Also: Frankly, I think I'm using the wrong approach, as the other answer said. ;) Also, your jsfiddle example is not applicable, as you aren't using the .load funciton! :) I understand how the callback is supposed to fire AFTER the original function is complete, which is exactly what the .load function is doing: completing before the new external HTML content has finished loading, which is a separate event. // I think my best approach is to simply fade the current element, replace it with a new <iframe> element that has the proper onload trigger included! :D – Slink Jul 23 '12 at 18:44
Oops, no PM system here: I'd have to make a fiddle and share it for example, but IDK if .load will work from jsfiddle! :-/ – Slink Jul 23 '12 at 18:49
That's why I didn't end up using .load in my example :), I just looked in load to see what it used to load up the HTML (.html) and used that to create the fiddle to demonstrate my point. I'm looking at the implementation of .load in jQuery, and it definitely doesn't call the callback until after it loads the HTML. However, I see that you found a solution to your problem so I won't worry about investigating further. – MichaC Jul 23 '12 at 23:07
up vote 0 down vote accepted

Upon reading the jQuery docs pages for jQuery.get() and jQuery.load(), the callback argument is quoted as the following:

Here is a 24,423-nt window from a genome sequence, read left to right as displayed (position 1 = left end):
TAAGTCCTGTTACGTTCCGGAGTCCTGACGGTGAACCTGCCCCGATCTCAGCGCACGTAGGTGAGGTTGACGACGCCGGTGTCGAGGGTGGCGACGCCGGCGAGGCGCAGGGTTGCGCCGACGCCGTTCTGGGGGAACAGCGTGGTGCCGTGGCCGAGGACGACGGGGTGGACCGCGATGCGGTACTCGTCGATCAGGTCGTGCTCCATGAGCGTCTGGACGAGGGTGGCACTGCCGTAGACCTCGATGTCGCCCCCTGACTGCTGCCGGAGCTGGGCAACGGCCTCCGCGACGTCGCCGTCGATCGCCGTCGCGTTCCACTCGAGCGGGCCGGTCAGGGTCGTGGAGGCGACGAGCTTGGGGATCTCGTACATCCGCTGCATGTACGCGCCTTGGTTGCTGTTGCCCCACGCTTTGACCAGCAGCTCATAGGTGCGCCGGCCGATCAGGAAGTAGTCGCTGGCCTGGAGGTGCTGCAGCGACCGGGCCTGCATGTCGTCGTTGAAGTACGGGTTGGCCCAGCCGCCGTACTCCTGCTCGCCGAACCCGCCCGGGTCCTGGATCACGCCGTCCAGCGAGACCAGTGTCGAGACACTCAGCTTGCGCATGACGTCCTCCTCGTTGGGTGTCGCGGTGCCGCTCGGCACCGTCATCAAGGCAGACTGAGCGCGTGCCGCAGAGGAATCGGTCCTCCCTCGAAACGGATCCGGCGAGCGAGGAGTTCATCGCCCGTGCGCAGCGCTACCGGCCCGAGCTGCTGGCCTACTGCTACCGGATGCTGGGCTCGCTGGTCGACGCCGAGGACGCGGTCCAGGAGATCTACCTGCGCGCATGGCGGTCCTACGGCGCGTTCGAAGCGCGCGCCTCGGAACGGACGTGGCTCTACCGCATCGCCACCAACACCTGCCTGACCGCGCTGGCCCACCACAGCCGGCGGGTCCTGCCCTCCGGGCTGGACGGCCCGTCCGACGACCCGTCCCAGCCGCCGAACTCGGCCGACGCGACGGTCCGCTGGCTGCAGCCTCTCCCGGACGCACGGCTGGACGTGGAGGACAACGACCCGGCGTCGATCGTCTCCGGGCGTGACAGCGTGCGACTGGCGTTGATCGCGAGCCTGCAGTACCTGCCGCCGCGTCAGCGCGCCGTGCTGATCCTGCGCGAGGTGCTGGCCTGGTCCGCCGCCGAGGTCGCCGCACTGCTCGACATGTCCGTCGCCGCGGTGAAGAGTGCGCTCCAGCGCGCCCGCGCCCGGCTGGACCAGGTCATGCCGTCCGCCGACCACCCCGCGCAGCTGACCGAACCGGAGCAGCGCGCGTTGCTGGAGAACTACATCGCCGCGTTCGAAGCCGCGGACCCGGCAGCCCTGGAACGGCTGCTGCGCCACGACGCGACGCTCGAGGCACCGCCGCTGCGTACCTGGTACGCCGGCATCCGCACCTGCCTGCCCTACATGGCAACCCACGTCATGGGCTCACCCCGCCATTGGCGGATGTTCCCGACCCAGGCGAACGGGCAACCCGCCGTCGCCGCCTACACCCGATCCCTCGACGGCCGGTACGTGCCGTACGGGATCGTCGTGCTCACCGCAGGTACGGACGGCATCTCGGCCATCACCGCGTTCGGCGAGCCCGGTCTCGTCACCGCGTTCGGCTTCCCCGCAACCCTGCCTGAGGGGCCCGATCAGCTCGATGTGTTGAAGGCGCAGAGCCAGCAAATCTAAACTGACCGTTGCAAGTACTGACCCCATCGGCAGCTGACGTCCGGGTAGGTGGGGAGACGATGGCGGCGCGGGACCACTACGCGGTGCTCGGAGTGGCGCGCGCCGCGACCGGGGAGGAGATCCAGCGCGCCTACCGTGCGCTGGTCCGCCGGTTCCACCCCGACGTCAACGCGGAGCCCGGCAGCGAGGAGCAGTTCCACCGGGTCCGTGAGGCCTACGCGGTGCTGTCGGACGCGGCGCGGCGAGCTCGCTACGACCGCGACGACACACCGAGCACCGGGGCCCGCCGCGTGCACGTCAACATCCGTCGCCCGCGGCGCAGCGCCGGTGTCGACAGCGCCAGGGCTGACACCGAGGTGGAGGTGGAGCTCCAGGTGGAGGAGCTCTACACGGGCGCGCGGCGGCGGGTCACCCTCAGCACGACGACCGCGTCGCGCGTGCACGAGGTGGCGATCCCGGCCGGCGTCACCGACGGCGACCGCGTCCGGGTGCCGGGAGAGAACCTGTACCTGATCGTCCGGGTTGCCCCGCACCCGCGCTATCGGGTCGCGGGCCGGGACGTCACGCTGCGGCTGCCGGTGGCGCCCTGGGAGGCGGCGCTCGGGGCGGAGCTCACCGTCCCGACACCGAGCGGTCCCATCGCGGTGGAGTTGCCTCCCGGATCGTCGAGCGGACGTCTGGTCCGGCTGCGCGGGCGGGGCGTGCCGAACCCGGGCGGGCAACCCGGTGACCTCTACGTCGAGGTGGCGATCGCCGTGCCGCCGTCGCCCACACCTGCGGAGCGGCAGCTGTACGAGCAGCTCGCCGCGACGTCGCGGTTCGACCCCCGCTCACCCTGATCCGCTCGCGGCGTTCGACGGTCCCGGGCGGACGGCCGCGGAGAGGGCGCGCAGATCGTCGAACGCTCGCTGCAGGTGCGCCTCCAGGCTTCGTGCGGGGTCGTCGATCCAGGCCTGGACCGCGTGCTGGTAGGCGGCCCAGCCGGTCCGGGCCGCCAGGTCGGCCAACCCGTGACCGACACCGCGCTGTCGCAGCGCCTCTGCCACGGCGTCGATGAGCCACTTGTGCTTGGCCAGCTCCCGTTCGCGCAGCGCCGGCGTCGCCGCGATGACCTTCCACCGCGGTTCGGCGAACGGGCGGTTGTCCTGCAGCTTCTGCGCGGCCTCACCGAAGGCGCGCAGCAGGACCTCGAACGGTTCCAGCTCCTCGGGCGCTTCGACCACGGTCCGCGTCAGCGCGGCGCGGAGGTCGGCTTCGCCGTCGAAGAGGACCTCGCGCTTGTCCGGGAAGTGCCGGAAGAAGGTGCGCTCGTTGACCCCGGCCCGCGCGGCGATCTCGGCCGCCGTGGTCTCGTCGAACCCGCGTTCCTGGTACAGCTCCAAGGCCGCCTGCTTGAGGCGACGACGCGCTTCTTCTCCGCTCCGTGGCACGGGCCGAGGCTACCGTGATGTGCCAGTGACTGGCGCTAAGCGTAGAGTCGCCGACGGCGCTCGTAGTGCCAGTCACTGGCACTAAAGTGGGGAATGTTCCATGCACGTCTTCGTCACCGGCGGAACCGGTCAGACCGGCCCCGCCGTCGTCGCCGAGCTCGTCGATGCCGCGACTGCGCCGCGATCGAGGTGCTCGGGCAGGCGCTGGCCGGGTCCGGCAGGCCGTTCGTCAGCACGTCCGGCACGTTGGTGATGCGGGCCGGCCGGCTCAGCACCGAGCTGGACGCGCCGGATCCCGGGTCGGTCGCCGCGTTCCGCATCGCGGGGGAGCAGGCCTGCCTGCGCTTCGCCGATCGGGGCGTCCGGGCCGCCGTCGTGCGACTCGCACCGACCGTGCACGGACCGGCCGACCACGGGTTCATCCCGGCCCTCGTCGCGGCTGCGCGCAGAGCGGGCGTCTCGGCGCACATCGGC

"A callback function that is executed if the request succeeds."

Let me stress the terms "request" and "succeeds". The request may succeed, but that does not mean that the content is loaded. Same problem as .load() — the functions aren't built the way I was thinking.

If I want to trigger an event once the new content finally loads, I'll need to take a different approach.

  • I could use the JS onload event, and trigger it by completely replacing an HTML element (having the replaced code contain an onload property). EDIT: Note that using HTML iframe elements is pretty awful, primitive, and "clunky". I just need to find a better way to trigger a function as soon as loading the new content finishes.
  • Also, I could use jQuery to check the .ready() state of new content, but ("AFAIK" / as far as I know) that will only work if the checked content is a new HTML element, not a preexisting HTML element whose interior content is changed. The jQuery .ready() status of any preexisting element will (AFAIK) already be shown as "ready" despite if new content is loading. Perhaps I am wrong about this, and I would like to be corrected if so.

Unless otherwise notified, this answer will be marked as the correct one. The original question was mistaken that .load() was all I needed. Cheers!

share|improve this answer
OH MAN, all I had to do was to include a script in the content to be loaded, and the script executes. Example: <script>fadein_element();</script>. It works so far... – Slink Jul 23 '12 at 20:16
I would still recommend the best way to do this would be to use .get() The method you have stated above isn't really best practise and doesn't need to be done. Instead of the success callback you can use the complete callback which will execute once the request has completed. From my experience, the success callback always contains the required data. The above function has been tested and worked when I was testing it. +1 for iFrames being primitive and clunky though, it's not modern development at all! – Chris Jul 24 '12 at 10:17